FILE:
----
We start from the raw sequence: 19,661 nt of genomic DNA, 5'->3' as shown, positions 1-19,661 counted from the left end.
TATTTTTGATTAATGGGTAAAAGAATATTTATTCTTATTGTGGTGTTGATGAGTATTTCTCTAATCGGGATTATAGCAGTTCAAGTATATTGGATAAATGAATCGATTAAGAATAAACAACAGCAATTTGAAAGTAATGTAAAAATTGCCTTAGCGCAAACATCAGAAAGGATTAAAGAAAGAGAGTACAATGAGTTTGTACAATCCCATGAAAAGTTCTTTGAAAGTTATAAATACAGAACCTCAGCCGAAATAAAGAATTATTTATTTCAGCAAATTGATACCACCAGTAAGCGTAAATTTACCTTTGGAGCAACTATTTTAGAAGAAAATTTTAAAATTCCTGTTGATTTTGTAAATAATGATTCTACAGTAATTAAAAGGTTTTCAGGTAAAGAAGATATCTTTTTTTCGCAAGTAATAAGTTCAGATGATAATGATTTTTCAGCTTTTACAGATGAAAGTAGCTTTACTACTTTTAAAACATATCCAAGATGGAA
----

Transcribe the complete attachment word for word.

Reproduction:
We start from the raw sequence: 19,661 nt of genomic DNA, 5'->3' as shown, positions 1-19,661 counted from the left end.
TATTTTTGATTAATGGGTAAAAGAATATTTATTCTTATTGTGGTGTTGATGAGTATTTCTCTAATCGGGATTATAGCAGTTCAAGTATATTGGATAAATGAATCGATTAAGAATAAACAACAGCAATTTGAAAGTAATGTAAAAATTGCCTTAGCGCAAACATCAGAAAGGATTAAAGAAAGAGAGTACAATGAGTTTGTACAATCCCATGAAAAGTTCTTTGAAAGTTATAAATACAGAACCTCAGCCGAAATAAAGAATTATTTATTTCAGCAAATTGATACCACCAGTAAGCGTAAATTTACCTTTGGAGCAACTATTTTAGAAGAAAATTTTAAAATTCCTGTTGATTTTGTAAATAATGATTCTACAGTAATTAAAAGGTTTTCAGGTAAAGAAGATATCTTTTTTTCGCAAGTAATAAGTTCAGATGATAATGATTTTTCAGCTTTTACAGATGAAAGTAGCTTTACTACTTTTAAAACATATCCAAGATGGAA